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I remembered moments from my whole life that mapped onto this looming gender question mark. I talked about it with a few queer friends of mine and signed up for every gender studies course I could; I needed information to deal with the impending shift in my life. I needed to know that there was space to exist in. I needed to believe in the possibility of being able to feel.

As big as it all felt, it happened slowly. A pull here, a wiggle there. I grew out a slightly longer mohawk and started sweeping it off to one side and, not too much later, added a glittery barrette. All of a sudden I felt something through the numbness. When I went to the grungy bathroom I shared with another punkish human and looked into our greasy, smoke-stained mirror, I cocked my head to one side and connected my eyes with their own reflection. This is a practice that had been happening throughout my life, but until that first intentional shift, I would stare at the mirror as if it were a stranger every time. This first shift, however subtle, allowed me to feel as if I were somehow connected to my body in a new way.

It was more exhilarating than cocaine snuffed off a gay boy’s keychain in an alley, but eventually I built up a tolerance to this slightly transformed self and started to feel numb again. Now, when I find something that works for my new cunt, it will often stop feeling good as soon as it starts. There’s something about numbness and nerves reconnecting and learning to associate with my (new) body that means things just stop working for me. So, despite my shifting presentation, I was still nominally living as a boy and I once again became detached from my embodied existence.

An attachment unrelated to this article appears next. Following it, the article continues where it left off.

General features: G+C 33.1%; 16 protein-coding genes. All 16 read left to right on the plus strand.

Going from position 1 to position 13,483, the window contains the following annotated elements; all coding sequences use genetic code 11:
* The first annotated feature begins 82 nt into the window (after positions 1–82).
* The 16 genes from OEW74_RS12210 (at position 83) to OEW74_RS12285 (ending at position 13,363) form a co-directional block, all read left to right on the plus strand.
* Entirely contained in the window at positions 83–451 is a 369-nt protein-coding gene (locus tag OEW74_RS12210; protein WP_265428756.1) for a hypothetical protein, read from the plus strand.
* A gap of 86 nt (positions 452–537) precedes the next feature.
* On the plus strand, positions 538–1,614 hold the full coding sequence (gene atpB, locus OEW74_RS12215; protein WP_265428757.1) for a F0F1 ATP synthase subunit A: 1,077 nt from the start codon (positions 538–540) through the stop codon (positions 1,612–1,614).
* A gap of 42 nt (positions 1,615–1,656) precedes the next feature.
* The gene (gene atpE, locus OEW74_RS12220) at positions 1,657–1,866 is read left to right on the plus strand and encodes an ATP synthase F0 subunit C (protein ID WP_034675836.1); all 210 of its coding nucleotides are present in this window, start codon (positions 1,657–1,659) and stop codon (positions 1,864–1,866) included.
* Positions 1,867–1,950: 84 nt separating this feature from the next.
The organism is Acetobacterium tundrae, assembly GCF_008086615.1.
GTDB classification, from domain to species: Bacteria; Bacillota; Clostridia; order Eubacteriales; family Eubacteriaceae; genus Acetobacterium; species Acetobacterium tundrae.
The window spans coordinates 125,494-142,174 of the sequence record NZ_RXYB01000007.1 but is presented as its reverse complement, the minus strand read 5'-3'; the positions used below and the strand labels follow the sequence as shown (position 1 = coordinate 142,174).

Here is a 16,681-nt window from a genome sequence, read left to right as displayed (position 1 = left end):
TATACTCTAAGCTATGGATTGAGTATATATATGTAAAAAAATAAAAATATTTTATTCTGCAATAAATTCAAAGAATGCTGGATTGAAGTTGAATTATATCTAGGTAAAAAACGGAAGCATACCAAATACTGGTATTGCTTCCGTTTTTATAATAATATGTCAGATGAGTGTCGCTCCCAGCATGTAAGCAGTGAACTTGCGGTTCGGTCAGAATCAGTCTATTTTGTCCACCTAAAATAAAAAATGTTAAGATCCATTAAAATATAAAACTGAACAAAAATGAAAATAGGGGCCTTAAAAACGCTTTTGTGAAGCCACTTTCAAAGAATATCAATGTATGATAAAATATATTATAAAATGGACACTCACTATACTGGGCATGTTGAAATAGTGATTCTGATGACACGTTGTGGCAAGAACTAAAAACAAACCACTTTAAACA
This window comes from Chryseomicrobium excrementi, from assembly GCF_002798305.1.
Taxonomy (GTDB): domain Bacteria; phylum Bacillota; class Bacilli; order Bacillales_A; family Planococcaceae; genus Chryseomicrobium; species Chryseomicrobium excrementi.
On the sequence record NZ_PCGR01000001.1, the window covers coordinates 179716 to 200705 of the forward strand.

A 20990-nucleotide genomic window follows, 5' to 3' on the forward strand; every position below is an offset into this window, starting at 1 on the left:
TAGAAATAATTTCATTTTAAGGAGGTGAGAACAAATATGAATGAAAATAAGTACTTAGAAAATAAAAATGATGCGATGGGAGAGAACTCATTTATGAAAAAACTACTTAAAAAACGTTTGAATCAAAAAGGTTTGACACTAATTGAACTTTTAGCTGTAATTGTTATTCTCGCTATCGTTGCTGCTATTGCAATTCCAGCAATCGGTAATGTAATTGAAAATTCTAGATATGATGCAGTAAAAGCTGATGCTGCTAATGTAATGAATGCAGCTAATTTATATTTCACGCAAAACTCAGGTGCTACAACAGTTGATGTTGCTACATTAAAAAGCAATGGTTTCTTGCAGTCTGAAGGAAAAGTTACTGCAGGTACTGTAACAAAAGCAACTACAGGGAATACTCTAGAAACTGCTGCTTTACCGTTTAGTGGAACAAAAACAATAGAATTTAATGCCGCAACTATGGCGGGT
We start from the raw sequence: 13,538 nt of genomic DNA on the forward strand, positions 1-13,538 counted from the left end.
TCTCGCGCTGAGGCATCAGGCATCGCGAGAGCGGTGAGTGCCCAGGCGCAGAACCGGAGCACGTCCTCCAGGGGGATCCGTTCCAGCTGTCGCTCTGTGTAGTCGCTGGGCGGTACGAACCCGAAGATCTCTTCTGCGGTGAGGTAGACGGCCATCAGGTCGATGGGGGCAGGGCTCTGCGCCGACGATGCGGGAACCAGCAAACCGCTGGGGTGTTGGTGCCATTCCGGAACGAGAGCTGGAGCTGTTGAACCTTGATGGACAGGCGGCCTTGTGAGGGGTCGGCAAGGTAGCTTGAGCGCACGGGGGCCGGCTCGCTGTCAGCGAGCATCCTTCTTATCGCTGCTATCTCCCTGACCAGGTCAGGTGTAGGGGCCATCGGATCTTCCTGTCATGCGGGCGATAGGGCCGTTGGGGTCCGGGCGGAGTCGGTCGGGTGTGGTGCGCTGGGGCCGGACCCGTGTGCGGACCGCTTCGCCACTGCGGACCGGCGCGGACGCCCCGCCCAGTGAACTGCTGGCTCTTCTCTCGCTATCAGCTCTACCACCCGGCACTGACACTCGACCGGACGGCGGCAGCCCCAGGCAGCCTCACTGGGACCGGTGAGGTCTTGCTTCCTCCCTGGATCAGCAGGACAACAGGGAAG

My queer boy presentation increased the amount of interpersonal social violence I experienced but didn’t bring me long-term connectedness to myself. Our culture’s binaristic view of gender didn’t allow me to exist as what I was, a creature between genders. There is no template for the kind of boy I was so I was socially pushed to either reinscribe masculinity onto my body or shift further into normative femininity.

Over the course of time I shifted a lot. There have been many pushes and pulls in my gendered life, like fingers on swollen labia, that have twisted and shaped who and what I am. I won’t suggest that there is some essential me buried somewhere beneath the surface of my now-estrogen-soft-skin that is trying to rip her way out. Personally I believe that I have been shaped by the world around me in myriad ways and that my current incarnation is just that, the shape I am now.

I won’t pretend that I have it all figured out. I’m still learning what works and what doesn’t, and I know that even when I find something that does work it could change. I’m trying to stay open to that process, no matter how tedious or complicated it may get. Mostly though, what I mean to say, “Hello, my name is Ellie (for now) and I think a lot about myself/my body and how I am in the world. I try to cultivate love and fierceness and I’m going to try to come to this new relationship with heart and teeth.”


About the author: Ellie June Navidson is a blogger, poet, workshop facilitator, dressmaker, and all around crafty radical. Last year, in 2012, Ellie was name as a Windy City Times 30 under 30 Honoree; this year, in 2013, she was named a Trans 100 Honoree. More essays and contact information can be found at her personal blog: invisiblyqueer.tumblr.com.